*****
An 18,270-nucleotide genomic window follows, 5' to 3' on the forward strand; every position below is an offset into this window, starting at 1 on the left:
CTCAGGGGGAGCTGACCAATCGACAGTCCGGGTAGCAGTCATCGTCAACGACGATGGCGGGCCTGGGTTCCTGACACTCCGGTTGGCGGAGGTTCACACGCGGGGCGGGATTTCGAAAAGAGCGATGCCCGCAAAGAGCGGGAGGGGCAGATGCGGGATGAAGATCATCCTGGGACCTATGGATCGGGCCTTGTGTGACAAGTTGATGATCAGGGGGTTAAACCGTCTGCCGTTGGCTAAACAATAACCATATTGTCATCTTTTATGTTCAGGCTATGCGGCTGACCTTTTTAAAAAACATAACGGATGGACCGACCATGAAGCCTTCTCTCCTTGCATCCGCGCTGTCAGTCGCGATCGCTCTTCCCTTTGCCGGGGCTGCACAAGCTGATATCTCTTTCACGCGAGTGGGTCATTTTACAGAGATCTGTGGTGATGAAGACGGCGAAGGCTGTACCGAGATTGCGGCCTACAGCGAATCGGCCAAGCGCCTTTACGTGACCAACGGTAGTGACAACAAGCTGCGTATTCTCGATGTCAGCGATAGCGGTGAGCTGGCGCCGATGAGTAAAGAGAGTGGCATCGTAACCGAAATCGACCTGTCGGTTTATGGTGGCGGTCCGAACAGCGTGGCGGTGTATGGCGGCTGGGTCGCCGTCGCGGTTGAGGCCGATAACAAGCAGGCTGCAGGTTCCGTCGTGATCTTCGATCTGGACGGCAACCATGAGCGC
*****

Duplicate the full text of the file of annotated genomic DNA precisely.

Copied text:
An 18,270-nucleotide genomic window follows, 5' to 3' on the forward strand; every position below is an offset into this window, starting at 1 on the left:
CTCAGGGGGAGCTGACCAATCGACAGTCCGGGTAGCAGTCATCGTCAACGACGATGGCGGGCCTGGGTTCCTGACACTCCGGTTGGCGGAGGTTCACACGCGGGGCGGGATTTCGAAAAGAGCGATGCCCGCAAAGAGCGGGAGGGGCAGATGCGGGATGAAGATCATCCTGGGACCTATGGATCGGGCCTTGTGTGACAAGTTGATGATCAGGGGGTTAAACCGTCTGCCGTTGGCTAAACAATAACCATATTGTCATCTTTTATGTTCAGGCTATGCGGCTGACCTTTTTAAAAAACATAACGGATGGACCGACCATGAAGCCTTCTCTCCTTGCATCCGCGCTGTCAGTCGCGATCGCTCTTCCCTTTGCCGGGGCTGCACAAGCTGATATCTCTTTCACGCGAGTGGGTCATTTTACAGAGATCTGTGGTGATGAAGACGGCGAAGGCTGTACCGAGATTGCGGCCTACAGCGAATCGGCCAAGCGCCTTTACGTGACCAACGGTAGTGACAACAAGCTGCGTATTCTCGATGTCAGCGATAGCGGTGAGCTGGCGCCGATGAGTAAAGAGAGTGGCATCGTAACCGAAATCGACCTGTCGGTTTATGGTGGCGGTCCGAACAGCGTGGCGGTGTATGGCGGCTGGGTCGCCGTCGCGGTTGAGGCCGATAACAAGCAGGCTGCAGGTTCCGTCGTGATCTTCGATCTGGACGGCAACCATGAGCGC